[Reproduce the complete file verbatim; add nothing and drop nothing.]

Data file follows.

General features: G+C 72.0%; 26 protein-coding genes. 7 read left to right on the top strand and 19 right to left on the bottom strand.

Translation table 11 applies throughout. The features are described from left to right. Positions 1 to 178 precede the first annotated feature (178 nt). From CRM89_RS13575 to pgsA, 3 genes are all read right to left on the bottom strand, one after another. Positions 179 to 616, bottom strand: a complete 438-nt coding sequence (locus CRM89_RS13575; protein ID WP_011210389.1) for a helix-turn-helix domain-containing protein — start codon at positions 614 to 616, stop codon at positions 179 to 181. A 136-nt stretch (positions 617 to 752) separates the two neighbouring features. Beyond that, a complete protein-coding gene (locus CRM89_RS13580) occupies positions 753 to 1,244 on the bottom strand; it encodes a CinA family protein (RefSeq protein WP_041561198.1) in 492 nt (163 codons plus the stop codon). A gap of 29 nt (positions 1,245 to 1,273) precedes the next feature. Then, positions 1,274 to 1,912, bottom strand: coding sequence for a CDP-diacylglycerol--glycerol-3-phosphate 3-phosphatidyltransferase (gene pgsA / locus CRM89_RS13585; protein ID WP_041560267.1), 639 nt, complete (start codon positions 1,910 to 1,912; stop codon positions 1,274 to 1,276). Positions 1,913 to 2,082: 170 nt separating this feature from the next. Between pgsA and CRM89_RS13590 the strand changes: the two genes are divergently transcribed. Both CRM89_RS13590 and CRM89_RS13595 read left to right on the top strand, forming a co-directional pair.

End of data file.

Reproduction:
General features: G+C 72.0%; 26 protein-coding genes. 7 read left to right on the top strand and 19 right to left on the bottom strand.

Translation table 11 applies throughout. The features are described from left to right. Positions 1 to 178 precede the first annotated feature (178 nt). From CRM89_RS13575 to pgsA, 3 genes are all read right to left on the bottom strand, one after another. Positions 179 to 616, bottom strand: a complete 438-nt coding sequence (locus CRM89_RS13575; protein ID WP_011210389.1) for a helix-turn-helix domain-containing protein — start codon at positions 614 to 616, stop codon at positions 179 to 181. A 136-nt stretch (positions 617 to 752) separates the two neighbouring features. Beyond that, a complete protein-coding gene (locus CRM89_RS13580) occupies positions 753 to 1,244 on the bottom strand; it encodes a CinA family protein (RefSeq protein WP_041561198.1) in 492 nt (163 codons plus the stop codon). A gap of 29 nt (positions 1,245 to 1,273) precedes the next feature. Then, positions 1,274 to 1,912, bottom strand: coding sequence for a CDP-diacylglycerol--glycerol-3-phosphate 3-phosphatidyltransferase (gene pgsA / locus CRM89_RS13585; protein ID WP_041560267.1), 639 nt, complete (start codon positions 1,910 to 1,912; stop codon positions 1,274 to 1,276). Positions 1,913 to 2,082: 170 nt separating this feature from the next. Between pgsA and CRM89_RS13590 the strand changes: the two genes are divergently transcribed. Both CRM89_RS13590 and CRM89_RS13595 read left to right on the top strand, forming a co-directional pair.